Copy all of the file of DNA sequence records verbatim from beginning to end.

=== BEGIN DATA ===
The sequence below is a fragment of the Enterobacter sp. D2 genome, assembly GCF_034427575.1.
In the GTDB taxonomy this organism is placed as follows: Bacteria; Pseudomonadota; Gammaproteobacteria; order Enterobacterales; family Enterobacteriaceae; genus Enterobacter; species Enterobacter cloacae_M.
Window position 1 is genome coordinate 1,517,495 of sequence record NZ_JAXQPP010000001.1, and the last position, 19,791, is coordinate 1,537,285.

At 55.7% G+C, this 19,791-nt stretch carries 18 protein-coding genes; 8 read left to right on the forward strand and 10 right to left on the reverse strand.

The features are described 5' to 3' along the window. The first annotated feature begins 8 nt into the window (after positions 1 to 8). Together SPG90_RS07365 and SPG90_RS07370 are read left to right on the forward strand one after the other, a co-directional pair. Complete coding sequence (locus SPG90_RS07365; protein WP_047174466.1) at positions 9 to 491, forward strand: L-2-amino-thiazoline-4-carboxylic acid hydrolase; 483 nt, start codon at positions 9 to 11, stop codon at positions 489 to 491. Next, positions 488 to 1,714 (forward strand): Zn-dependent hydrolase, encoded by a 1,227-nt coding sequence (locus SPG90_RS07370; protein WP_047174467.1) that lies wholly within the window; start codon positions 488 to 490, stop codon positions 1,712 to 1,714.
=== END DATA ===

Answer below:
The sequence below is a fragment of the Enterobacter sp. D2 genome, assembly GCF_034427575.1.
In the GTDB taxonomy this organism is placed as follows: Bacteria; Pseudomonadota; Gammaproteobacteria; order Enterobacterales; family Enterobacteriaceae; genus Enterobacter; species Enterobacter cloacae_M.
Window position 1 is genome coordinate 1,517,495 of sequence record NZ_JAXQPP010000001.1, and the last position, 19,791, is coordinate 1,537,285.

At 55.7% G+C, this 19,791-nt stretch carries 18 protein-coding genes; 8 read left to right on the forward strand and 10 right to left on the reverse strand.

The features are described 5' to 3' along the window. The first annotated feature begins 8 nt into the window (after positions 1 to 8). Together SPG90_RS07365 and SPG90_RS07370 are read left to right on the forward strand one after the other, a co-directional pair. Complete coding sequence (locus SPG90_RS07365; protein WP_047174466.1) at positions 9 to 491, forward strand: L-2-amino-thiazoline-4-carboxylic acid hydrolase; 483 nt, start codon at positions 9 to 11, stop codon at positions 489 to 491. Next, positions 488 to 1,714 (forward strand): Zn-dependent hydrolase, encoded by a 1,227-nt coding sequence (locus SPG90_RS07370; protein WP_047174467.1) that lies wholly within the window; start codon positions 488 to 490, stop codon positions 1,712 to 1,714.